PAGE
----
The reason being is that dry cleaning can be a bit of a harsh process for any garment. By definition, dry cleaning is any cleaning process that uses a chemical solvent other than water (that’s right, it’s not really dry!). These solvents will eventually take a toll on the natural fibers in your suit jacket. Furthermore, not all dry cleaners will exercise proper care and may end up harshly pressing your jacket which can sometimes damage the canvas.
So, knowing that it should be rare, when should you take your suit to the dry cleaners?
I recommend the smell test. If your jacket smells a little funky, even after a day of airing it out, then it’s likely time for some intensive care at the cleaners. Or, when visible dirt and grime has built up or if you have an obvious stain. Speaking of stains, it’s a smart move to request that your cleaners only clean the affected area, versus cleaning the entire coat. Not only is this easy on your clothing, but easy on your wallet!
Buy a lint roller (and maybe a brush)
A lint roller can be a wonderful thing. I’ve seen inexpensive varieties at Target and IKEA for under $2.00. Disposable though they are, they do a great job of quickly picking up lint, dog hair, etc. And you’ll find it invaluable if you own a black sweater.
And how about the dust and dirt that a lint roller can’t get to? Since wool is a natural fiber it can trap all sorts of dirt and grime that can, over time, cause damage to the fabric. Dry cleaning will help, but remember, we want to avoid putting our favorite suits through this process. What you can do instead is to purchase a suit brush. You can find a nice one for less than $20.
A quality brush is made of soft horsehair and all you do is give your suit a gentle brush after every other wear or so. Simply hang up your jacket and brush downwards (not across the fibers). Start at the top and work your way down. Better yet, have a friend bush it while you’re wearing it!
But the takeaway is this: between a lint roller and a brush, you’ll be doing your suit a world of good by keeping it clean of lint and visible dirt.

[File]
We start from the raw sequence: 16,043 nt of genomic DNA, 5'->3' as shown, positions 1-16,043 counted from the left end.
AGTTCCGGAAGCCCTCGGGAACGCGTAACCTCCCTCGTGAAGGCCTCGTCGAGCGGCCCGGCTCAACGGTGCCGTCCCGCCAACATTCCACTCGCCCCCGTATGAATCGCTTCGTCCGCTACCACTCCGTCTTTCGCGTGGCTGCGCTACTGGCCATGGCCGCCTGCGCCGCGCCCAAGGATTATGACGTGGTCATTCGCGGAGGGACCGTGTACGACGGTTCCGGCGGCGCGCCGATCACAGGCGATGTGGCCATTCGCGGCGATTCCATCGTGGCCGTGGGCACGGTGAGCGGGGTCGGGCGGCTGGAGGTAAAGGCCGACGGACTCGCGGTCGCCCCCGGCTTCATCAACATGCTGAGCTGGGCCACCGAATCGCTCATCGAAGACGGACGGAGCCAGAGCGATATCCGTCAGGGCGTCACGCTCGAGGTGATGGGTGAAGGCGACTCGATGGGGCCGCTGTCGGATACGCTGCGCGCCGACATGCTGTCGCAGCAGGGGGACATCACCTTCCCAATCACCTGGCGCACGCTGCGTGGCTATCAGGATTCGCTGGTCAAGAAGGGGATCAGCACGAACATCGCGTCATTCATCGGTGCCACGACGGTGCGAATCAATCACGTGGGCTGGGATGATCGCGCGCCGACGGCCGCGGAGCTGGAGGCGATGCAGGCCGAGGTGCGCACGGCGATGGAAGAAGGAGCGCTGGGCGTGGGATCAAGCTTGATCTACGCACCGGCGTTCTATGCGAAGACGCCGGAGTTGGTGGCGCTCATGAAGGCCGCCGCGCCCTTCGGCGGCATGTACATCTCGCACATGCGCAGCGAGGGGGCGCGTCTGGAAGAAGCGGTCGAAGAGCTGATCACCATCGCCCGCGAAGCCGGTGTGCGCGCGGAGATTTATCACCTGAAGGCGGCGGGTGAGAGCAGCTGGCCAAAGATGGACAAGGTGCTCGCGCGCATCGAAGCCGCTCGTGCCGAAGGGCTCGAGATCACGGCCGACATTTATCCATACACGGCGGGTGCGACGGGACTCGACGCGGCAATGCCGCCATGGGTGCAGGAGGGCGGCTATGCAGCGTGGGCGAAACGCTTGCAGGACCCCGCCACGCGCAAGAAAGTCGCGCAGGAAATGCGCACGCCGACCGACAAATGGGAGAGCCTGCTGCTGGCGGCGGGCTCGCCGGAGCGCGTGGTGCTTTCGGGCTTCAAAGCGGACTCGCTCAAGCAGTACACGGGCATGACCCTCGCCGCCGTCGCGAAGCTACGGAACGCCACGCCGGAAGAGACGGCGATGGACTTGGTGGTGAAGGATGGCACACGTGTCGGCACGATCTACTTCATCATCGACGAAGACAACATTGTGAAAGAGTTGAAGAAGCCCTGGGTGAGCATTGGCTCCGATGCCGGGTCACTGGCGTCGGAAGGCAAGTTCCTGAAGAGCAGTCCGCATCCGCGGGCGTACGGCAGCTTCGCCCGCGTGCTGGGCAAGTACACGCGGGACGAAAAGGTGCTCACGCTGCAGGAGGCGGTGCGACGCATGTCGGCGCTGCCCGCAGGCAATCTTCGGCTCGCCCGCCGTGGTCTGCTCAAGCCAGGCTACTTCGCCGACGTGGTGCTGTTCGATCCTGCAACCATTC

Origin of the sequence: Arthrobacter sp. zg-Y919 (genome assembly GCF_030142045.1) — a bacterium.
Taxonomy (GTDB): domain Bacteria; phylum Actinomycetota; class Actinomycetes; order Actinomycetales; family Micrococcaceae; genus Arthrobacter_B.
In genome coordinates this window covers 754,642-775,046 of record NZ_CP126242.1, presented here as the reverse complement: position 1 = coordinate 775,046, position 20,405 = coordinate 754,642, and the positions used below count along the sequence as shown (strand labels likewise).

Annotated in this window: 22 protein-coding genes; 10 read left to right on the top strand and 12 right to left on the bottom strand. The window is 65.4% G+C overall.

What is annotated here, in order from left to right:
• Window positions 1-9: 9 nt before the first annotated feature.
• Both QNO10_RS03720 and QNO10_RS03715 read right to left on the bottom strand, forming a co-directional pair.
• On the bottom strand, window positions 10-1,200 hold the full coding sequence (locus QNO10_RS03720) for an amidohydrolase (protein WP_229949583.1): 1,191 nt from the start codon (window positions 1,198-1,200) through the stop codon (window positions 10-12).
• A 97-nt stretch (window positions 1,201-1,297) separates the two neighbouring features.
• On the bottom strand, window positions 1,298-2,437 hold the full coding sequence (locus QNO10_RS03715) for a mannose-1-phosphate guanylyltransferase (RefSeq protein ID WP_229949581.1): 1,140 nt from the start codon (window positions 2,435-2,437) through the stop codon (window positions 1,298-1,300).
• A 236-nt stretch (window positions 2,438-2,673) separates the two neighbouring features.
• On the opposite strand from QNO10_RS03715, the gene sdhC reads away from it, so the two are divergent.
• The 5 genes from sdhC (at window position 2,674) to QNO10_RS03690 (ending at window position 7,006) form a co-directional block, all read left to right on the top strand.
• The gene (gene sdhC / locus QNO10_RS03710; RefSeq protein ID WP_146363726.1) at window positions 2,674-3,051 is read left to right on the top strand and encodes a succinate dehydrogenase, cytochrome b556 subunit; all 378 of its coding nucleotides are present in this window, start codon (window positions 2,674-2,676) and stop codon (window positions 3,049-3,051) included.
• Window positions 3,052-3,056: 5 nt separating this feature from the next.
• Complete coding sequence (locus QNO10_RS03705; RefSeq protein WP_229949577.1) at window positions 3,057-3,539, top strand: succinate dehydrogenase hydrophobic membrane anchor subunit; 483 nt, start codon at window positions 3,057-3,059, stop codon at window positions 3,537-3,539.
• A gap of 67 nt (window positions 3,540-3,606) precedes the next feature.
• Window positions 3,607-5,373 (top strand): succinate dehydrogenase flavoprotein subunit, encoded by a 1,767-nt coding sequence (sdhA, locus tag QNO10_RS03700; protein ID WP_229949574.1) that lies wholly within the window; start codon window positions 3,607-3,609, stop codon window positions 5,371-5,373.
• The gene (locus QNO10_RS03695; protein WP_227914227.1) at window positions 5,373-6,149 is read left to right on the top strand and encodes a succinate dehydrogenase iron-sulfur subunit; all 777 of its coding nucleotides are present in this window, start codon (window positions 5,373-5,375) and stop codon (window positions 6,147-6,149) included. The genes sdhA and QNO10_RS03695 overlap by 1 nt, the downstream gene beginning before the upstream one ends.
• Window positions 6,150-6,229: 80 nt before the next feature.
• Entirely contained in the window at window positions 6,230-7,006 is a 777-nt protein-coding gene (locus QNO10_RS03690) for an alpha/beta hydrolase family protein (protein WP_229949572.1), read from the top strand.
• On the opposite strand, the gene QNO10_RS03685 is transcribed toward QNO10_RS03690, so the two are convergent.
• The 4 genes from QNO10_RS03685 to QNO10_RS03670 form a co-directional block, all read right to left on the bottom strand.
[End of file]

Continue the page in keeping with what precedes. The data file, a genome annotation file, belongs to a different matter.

Personally, I always pack my jacket in my carry-on luggage and stow in the overhead compartment when I fly. There are quite a few different opinions out there on how best to fold/pack a suit jacket. Personally, here’s what I’ve found works best: pop the shoulders inside out, fold the jacket in half such that the lapels line up, then softly fold the coat either two or three times. Place on top of your other luggage, and without any excessive compression, you should be OK.
When you arrive at your final destination, the first thing you should do is to take out your suit and hang it up. Fine quality fabrics are likely to return to their normal lengths. You can also hang your suit up in the shower and give it a bit of a steam. And if you really, really, need some help, call up the concierge and have them give it a proper steam treatment. But the thing to remember is that even a badly wrinkled suit will normally come back to life overnight.
For long-term storage
And when packing away your seasonal suits (i.e. that linen summer suit you love so much), it’s a good idea to have it dry cleaned before stowing it at the far corner of your closet. If you live in an area where moths are a problem, you will soon find out that they have a knack for finding little bits of food particles in natural fibers.
Don’t store it in a plastic bag, either. Opt for a breathable garment bag such that air can circulate.
Wrap up: knowing how to take care of your suit
I hope you learned something new reading this article. For many men, a suit is a large purchase and that means that taking care of it is extra important.
If I had to pick one tip that is maybe more important than the others, it would probably be to let your suit jacket air out more frequently. One of the reasons that wool is such a great fabric is that it doesn’t tend to collect odors easily. That’s why simply giving your jacket some time and space to air out can really do wonders. Brush it every so often and you’ll have that suit for a long time to come!
By the way, here’s our guide on how to wash your favorite dress shirts.